Here’s a special shabbat treat for you all:
When I was researching the book, I often came across references to various delicatessen trade magazines from the early 20th century in New York. Despite my efforts to find them at various libraries, I never succeeded, and moved my research efforts elsewhere (mostly eating deli). Thankfully, others aren’t so easily deterred.
I was introduced to these periodicals by Roberta Saltzman, the librarian in the Dorot Jewish Division, who has cultivated a world-class collection of Jewish cookery materials. Among the fascinating items in her collection is the Mogen Dovid Delicatessen Magazine, published in New York from 1930 until 1939.
Firmly union (“Live and Let Live” and “In Union there is Strength” are prominently featured on each issue), and printed in both English and Yiddish, Mogen Dovid covers the world of New York delicatessen culture and features articles related to racketeering, Brooklyn elections, trade overhead and union matters.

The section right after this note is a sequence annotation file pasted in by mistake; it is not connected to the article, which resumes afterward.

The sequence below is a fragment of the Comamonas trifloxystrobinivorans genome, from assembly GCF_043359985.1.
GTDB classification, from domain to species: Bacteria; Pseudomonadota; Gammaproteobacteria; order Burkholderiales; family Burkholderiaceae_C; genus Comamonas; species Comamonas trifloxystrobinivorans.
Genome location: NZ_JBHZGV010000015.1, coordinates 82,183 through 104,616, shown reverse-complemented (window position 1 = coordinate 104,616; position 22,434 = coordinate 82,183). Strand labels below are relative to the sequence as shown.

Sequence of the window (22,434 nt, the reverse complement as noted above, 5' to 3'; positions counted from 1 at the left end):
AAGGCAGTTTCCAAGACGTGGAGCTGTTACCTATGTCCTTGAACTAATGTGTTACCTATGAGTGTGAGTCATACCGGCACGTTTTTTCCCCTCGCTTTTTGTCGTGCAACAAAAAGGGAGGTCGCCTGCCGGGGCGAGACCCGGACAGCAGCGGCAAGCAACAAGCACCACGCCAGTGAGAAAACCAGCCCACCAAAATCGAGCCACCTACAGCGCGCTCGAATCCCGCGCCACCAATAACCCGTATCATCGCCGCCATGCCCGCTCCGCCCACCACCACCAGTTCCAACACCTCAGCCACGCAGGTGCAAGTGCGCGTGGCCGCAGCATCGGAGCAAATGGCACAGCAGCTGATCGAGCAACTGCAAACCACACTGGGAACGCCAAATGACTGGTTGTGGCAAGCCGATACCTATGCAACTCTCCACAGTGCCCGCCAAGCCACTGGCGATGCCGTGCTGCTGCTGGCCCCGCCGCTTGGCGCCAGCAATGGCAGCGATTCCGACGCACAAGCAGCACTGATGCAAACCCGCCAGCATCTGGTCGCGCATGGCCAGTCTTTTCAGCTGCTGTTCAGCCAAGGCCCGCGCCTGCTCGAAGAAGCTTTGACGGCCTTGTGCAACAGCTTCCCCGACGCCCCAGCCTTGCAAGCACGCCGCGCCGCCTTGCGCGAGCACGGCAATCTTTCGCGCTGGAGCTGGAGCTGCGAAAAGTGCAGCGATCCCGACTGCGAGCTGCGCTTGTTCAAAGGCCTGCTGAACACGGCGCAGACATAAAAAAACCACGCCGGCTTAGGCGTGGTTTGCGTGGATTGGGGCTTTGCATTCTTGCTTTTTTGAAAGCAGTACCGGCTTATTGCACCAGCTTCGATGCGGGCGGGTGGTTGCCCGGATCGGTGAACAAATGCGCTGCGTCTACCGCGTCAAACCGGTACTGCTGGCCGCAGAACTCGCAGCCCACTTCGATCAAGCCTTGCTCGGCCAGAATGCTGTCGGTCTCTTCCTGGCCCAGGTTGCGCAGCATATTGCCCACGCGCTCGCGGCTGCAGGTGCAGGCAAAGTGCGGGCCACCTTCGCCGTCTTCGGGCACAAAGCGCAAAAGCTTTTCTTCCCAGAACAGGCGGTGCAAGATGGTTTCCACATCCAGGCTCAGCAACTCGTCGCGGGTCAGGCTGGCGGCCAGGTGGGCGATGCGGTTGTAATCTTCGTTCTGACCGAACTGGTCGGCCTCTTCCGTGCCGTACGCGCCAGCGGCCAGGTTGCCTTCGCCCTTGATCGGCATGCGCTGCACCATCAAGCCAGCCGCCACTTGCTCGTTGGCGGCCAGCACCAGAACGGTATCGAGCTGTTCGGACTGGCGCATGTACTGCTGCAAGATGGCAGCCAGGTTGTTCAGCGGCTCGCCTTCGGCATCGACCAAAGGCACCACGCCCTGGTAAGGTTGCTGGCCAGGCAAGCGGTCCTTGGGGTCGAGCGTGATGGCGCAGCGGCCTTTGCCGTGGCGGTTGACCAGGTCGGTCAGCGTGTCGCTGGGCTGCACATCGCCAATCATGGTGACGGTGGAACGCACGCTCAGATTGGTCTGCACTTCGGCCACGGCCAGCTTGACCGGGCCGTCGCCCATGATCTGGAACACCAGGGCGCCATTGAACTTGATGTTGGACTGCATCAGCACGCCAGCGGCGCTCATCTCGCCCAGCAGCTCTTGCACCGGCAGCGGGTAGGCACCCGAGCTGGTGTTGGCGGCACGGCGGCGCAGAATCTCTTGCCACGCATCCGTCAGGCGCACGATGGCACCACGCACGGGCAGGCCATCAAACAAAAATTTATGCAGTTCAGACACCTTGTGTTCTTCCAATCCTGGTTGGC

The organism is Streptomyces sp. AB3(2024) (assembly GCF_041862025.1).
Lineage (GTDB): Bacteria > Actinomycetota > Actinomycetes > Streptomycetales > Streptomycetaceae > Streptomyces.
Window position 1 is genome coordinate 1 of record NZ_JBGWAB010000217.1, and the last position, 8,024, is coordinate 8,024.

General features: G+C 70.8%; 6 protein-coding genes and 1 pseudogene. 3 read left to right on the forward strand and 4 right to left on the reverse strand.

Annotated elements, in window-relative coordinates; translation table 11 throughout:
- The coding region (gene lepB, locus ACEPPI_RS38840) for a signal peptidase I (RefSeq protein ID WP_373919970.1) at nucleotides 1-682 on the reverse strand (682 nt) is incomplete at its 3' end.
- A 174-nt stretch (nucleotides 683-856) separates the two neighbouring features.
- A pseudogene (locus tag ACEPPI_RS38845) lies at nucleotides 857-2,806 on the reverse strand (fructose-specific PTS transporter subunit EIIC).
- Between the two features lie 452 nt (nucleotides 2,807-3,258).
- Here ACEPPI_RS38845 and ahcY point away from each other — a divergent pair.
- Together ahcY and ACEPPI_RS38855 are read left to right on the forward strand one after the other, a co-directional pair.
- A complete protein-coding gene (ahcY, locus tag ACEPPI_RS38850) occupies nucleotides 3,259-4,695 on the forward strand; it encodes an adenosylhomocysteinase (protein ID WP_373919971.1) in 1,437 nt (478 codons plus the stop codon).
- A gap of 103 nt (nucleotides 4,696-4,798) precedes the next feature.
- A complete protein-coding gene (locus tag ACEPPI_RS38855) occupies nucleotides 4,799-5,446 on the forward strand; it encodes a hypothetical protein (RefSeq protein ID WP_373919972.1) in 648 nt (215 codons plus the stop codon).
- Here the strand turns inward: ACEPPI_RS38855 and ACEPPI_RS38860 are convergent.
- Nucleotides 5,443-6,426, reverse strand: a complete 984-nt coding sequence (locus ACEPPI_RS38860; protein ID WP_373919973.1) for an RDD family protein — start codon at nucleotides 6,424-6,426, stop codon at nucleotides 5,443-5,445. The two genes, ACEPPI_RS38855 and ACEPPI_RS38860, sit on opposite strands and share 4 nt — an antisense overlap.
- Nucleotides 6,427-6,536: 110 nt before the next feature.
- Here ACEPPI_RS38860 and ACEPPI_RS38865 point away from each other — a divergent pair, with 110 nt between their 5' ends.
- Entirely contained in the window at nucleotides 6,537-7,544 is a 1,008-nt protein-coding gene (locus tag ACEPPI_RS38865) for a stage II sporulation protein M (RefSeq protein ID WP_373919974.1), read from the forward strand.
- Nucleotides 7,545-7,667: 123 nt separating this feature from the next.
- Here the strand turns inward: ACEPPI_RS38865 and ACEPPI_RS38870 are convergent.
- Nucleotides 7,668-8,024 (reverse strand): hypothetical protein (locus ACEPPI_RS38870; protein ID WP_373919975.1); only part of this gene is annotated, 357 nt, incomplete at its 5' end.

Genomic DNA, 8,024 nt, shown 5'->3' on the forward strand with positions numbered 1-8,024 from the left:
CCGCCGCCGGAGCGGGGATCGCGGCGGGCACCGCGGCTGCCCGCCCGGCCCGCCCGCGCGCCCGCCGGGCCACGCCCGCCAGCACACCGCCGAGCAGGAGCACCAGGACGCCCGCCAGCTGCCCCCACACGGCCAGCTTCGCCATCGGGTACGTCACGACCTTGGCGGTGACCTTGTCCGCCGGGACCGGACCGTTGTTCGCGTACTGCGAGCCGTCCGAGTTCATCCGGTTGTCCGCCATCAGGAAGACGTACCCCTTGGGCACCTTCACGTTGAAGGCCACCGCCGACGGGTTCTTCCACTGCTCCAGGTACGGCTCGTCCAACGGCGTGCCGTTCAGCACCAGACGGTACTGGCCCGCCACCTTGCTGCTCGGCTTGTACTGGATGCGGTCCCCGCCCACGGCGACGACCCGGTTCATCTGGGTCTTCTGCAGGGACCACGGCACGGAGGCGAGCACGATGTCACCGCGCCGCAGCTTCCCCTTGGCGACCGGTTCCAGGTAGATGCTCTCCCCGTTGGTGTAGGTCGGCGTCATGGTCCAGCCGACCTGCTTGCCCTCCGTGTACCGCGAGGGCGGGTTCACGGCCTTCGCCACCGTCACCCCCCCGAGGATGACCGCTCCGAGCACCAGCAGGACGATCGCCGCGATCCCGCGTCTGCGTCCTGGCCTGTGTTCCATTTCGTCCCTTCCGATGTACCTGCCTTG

One of the most interesting parts of each issue is their Fair Price List which lists “at which the following food should be sold in all delicatessen stores.” The March, 1931 issue, for example, proposes that roast chicken (depending on its size) should cost between $1.50 and $2.50; the Temptation Sandwich (tongue, sliced tomato, and India relish) should cost 30 cents; cream cheese and olive sandwich, 20 cents, and a sardine sandwich, 15 cents.
How cool is this? If any of you have ephemera like this, and want to donate it to the New York Public Library, get in touch with Ms. Federman. If you want, we’re both going to be speaking tomorrow on a panel about Edible Archaeology at Foodprint NYC, along with “Appetite City” author William Grimes, and “Gastropolis” author Annie Hauck-Lawson.
Studio-X (180 Varick St., Suite 1610, New York, NY 10014)
My panel is from 3:30-5pm, but there’s stuff happening from 1pm onward.
oh, and it’s Free!